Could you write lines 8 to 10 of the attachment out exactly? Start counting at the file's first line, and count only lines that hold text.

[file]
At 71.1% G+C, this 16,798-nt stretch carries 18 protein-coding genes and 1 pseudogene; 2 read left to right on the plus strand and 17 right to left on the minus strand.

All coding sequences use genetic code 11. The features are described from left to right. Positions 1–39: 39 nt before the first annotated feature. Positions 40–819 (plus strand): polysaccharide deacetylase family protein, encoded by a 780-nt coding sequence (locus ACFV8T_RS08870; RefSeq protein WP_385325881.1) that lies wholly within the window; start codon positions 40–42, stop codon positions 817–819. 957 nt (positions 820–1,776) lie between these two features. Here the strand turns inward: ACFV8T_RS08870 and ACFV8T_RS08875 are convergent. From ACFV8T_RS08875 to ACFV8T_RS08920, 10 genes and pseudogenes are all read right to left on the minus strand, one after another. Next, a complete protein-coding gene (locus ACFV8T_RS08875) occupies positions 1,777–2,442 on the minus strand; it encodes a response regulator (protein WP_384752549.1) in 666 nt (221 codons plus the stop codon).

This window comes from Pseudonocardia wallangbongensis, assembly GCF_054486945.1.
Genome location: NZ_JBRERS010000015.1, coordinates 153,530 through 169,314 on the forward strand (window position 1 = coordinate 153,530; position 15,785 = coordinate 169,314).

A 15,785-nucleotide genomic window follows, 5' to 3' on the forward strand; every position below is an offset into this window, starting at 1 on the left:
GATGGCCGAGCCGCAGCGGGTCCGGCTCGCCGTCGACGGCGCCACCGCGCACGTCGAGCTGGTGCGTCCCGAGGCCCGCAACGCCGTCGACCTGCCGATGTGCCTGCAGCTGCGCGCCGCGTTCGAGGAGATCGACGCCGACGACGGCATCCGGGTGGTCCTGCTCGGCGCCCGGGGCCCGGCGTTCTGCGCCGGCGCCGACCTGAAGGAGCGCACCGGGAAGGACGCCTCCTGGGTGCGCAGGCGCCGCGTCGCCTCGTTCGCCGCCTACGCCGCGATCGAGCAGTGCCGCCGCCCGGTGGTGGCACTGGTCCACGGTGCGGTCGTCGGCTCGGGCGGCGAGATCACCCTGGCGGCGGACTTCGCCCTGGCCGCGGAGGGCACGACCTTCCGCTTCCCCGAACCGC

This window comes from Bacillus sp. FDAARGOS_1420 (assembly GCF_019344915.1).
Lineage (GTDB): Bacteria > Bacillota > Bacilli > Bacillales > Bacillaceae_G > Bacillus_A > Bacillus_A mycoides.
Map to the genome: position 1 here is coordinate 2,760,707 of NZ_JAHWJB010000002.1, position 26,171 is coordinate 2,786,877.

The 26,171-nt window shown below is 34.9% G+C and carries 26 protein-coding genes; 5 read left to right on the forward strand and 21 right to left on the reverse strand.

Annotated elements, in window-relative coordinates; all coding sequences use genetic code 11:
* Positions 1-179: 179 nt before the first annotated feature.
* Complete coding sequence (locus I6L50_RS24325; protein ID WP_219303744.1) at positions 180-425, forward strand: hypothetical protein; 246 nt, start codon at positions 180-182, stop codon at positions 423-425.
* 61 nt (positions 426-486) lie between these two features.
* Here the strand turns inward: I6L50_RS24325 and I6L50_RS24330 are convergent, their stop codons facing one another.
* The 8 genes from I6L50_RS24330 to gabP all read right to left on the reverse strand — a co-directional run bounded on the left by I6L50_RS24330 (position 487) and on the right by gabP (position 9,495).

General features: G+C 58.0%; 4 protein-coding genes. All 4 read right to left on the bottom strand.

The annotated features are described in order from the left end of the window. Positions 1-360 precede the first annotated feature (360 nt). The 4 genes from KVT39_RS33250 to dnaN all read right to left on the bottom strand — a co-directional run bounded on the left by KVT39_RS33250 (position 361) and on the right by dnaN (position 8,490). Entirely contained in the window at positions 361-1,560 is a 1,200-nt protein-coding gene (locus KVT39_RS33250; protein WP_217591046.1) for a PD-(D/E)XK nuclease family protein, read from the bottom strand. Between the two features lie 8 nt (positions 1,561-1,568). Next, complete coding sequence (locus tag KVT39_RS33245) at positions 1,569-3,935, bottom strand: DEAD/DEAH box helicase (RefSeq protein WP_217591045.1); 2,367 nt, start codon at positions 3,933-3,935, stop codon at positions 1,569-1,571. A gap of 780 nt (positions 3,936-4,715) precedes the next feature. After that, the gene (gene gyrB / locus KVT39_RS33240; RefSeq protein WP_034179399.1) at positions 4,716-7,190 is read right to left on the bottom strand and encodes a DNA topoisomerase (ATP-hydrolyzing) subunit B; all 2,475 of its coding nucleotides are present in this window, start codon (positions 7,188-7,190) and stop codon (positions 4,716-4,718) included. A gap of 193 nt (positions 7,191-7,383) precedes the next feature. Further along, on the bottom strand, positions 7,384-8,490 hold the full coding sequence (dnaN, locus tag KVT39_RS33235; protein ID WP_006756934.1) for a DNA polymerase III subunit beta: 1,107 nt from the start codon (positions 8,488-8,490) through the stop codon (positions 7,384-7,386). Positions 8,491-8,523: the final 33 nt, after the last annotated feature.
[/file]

Lineage (GTDB): Bacteria > Bacillota > Bacilli > Bacillales > Bacillaceae_G > Bacillus_A > Bacillus_A mycoides.
Map to the genome: position 1 here is coordinate 2,760,707 of NZ_JAHWJB010000002.1, position 26,171 is coordinate 2,786,877.

The 26,171-nt window shown below is 34.9% G+C and carries 26 protein-coding genes; 5 read left to right on the forward strand and 21 right to left on the reverse strand.